Perrault had written Little Red Riding Hood as a warning to readers about men preying on young girls walking through the forest. He concludes his fairy tale with a moral, cautioning women and young girls about the dangers of trusting men. He states, “Watch out if you haven’t learned that tame wolves/ Are the most dangerous of all”. Perrault warns the readers about the manipulation and false appearances some men portray: “I say Wolf, for all wolves are not of the same sort; there is one kind with an amenable disposition – neither noisy, nor hateful, nor angry, but tame, obliging and gentle, following the young maids in the streets, even into their homes. Alas! Who does not know that these gentle wolves are of all such creatures the most dangerous!” Indeed, the girl gets into bed with the wolf and is devoured. There is no happy ending as in most current versions of the story.
Little Red Riding Hood is one of the central characters in the Broadway musical Into the Woods (1987) with music and lyrics by Stephen Sondheim and book by James Lapine. The musical intertwines the plots of several Brothers Grimm and Charles Perrault fairy tales, exploring the consequences of the characters’ wishes and quests. The main characters are taken from “Little Red Riding Hood”, “Jack and the Beanstalk”, “Rapunzel”, and “Cinderella”, as well as several others. The musical is tied together by a story involving a childless baker and his wife and their quest to begin a family (the original beginning of The Grimm Brothers’ “Rapunzel”), their interaction with a witch who has placed a curse on them, and their interaction with other storybook characters during their journey.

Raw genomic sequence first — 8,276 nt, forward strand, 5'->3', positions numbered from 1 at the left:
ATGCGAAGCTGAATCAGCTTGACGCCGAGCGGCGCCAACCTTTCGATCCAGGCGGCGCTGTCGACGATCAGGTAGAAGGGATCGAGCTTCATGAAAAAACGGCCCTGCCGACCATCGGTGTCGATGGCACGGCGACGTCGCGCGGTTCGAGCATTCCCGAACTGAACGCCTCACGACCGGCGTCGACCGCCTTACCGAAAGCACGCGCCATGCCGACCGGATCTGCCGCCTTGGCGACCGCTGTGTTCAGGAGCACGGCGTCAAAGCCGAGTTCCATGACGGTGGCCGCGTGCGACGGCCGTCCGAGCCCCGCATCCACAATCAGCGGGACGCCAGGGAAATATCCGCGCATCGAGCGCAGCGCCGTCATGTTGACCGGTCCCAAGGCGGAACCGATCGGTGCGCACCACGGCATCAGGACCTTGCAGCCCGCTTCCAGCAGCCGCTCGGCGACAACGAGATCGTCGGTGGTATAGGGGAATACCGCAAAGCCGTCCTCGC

In a white lace universe, three inventors create machine which are both pretty and useful. Unfortunately people do not understand them…
“ Les Trois Inventeurs” (“The Three Inventors”) is a beautiful 1980 papercut animation film about a family of inventors that build amazing machines but are misunderstood by others. It’s the story of an encounter between the soaring joy of creativity and the destructive nature of fear.
The film was directed and animated by Michel Ocelot a French writer,designer,storyboard artist and director of animated films.
His œuvre is characterised by having worked in a variety of animation techniques, typically employing a different medium for each new project, but almost exclusively within the genres of fairy tales and fairy tale fantasy. Some, are loose adaptations of existing folk tales, others are original stories constructed from the “building blocks” of such tales. He describes the process as “I play with balls that innumerable jugglers have already used for countless centuries. These balls, passed down from hand to hand, are not new. But today I’m the one doing the juggling.
I’m copying a paragraph from his bio ( website ) that i like a lot:
“My inspiration comes from my own life, from things I like and dislike —just like everybody else. One way to embark on a new story is to read some of that universal treasure-trove, traditional fairy tales. Whatever the story, whether inspired by an old legend or invented by me, I give it the form of a fairy-tale. This is the language that comes naturally to me. It enables me to do two things: to create something pleasing, beautiful, while at the same time passing on a clear message, without being hampered and weighed down by the obstacles of realism.”